(WASHINGTON, D.C.) - A grassroots campaign will call for an end to the driving ban for women in Saudi Arabia on Saturday March 29.
Amnesty International is calling on the Saudi Arabian authorities to respect the right of women to defy the ban by driving this weekend and to end the harassment of supporters of the campaign.
A number of activists who took part in the Oct. 26 Women Driving campaign last year were detained by the Ministry of Interior. They were then forced to sign pledges not to repeat the "offence" before being released.
Men who supported the campaign were also targeted. Tariq Al-Mubarak, a schoolteacher and activist who was among those detained, was held for more than a week without charge and interrogated about his involvement with the group.
A few days before Oct. 26, the campaign's website was hacked and the authorities blocked its online petition.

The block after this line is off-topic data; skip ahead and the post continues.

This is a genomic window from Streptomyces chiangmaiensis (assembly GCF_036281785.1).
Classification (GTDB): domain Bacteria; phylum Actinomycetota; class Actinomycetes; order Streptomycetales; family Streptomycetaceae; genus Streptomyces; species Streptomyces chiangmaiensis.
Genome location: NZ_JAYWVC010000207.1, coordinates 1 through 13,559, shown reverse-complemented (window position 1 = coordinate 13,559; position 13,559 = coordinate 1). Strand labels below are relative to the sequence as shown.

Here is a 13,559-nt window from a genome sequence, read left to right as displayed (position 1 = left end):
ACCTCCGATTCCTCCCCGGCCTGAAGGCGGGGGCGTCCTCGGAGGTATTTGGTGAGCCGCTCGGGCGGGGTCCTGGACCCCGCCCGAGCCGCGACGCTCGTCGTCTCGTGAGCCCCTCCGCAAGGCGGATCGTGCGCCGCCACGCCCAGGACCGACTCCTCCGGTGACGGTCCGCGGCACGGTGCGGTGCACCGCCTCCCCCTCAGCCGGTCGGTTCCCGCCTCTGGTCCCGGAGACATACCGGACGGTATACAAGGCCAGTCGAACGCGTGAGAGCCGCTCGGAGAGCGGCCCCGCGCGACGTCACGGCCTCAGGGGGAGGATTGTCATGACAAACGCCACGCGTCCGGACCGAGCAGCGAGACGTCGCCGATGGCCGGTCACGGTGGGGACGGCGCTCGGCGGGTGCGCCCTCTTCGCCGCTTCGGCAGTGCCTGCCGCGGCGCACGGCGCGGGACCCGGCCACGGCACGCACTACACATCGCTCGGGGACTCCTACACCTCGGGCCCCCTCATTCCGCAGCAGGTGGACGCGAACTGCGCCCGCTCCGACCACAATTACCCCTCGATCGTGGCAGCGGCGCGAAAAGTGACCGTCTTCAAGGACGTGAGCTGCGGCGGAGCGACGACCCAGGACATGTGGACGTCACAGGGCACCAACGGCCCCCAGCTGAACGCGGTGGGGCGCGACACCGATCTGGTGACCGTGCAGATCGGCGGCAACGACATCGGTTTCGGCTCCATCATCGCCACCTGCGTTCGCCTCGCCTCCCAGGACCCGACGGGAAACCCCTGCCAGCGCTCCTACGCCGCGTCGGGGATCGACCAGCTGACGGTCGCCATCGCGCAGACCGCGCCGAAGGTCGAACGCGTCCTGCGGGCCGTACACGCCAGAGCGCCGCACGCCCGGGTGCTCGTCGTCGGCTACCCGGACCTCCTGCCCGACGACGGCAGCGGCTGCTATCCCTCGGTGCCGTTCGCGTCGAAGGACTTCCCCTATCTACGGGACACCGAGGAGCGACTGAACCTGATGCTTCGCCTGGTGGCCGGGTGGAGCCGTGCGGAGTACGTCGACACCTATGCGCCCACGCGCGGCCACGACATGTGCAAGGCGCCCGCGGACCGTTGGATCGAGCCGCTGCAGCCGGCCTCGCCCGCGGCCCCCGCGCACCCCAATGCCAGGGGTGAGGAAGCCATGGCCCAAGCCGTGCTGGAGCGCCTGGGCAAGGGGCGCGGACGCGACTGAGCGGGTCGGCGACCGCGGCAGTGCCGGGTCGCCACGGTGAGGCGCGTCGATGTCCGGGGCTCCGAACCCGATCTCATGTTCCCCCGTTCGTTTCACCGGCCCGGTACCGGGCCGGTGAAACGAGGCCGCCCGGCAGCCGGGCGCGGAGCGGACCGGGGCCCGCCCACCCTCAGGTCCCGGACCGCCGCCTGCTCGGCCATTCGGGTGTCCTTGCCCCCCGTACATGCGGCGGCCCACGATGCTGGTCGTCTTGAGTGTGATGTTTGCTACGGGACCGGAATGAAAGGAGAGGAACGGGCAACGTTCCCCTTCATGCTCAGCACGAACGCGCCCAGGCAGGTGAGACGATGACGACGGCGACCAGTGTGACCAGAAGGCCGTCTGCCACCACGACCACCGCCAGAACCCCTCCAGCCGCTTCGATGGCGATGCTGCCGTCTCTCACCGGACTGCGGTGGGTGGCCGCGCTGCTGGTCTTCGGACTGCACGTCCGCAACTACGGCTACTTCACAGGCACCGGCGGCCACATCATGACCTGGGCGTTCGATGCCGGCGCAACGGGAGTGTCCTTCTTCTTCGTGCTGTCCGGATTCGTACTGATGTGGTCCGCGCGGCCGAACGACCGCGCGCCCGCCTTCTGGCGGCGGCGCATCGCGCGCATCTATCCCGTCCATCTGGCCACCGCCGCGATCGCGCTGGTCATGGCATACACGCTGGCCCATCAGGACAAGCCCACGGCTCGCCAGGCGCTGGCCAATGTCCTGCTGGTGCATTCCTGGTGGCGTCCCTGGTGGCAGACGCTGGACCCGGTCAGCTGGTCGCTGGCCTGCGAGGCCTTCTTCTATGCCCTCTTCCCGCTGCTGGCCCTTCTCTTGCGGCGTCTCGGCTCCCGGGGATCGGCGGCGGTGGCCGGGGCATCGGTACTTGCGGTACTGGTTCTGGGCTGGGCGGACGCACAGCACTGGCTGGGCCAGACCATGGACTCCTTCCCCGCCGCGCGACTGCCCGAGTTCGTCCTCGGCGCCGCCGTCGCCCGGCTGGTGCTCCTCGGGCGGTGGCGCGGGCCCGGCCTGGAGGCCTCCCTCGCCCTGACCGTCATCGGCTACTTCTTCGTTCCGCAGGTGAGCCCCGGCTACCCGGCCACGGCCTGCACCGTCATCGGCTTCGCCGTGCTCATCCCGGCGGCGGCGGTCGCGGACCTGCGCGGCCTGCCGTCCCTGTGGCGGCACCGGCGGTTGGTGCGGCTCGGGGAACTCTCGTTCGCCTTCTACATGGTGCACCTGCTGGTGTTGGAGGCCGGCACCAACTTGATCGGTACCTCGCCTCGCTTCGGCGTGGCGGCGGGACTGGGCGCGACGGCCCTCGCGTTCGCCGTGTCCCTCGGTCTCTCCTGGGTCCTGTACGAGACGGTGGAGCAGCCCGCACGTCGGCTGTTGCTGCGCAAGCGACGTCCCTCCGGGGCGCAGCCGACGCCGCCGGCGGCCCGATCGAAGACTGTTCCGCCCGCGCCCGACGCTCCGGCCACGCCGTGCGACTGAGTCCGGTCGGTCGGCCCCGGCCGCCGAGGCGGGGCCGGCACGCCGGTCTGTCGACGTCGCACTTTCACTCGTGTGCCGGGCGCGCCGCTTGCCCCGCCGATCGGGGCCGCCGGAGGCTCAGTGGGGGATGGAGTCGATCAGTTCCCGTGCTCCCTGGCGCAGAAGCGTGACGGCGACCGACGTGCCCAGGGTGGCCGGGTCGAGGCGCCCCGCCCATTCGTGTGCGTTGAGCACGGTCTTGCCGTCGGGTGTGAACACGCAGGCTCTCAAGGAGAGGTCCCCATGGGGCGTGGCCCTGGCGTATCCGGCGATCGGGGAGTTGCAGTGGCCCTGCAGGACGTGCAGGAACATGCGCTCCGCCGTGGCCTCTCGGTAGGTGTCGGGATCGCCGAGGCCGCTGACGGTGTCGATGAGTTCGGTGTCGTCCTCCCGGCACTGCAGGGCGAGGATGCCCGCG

More than 100 women in Saudi Arabia claim to have defied the ban so far. In January, the authorities seized the car of Tadamur Al Yami a mother of two, who posted a video of herself driving in Jeddah.
Saudi Arabia is the only country in the world in which women are not allowed to drive. Amnesty International has repeatedly called on the Saudi Authorities to abolish the ban.
To arrange an interview with Amnesty International or supporters of the campaign inside Saudi Arabia (English and Arabic speakers) contact:
Sara Hashash MENA press officer on firstname.lastname@example.org or +44 (0)7831 640170
For more information about the Oct 26 Women Driving Campaign:
Amnesty International is a Nobel Peace Prize-winning grassroots activist organization with more than 3 million supporters, activists and volunteers in more than 150 countries campaigning for human rights worldwide. The organization investigates and exposes abuses, educates and mobilizes the public, and works to protect people wherever justice, freedom, truth and dignity are denied.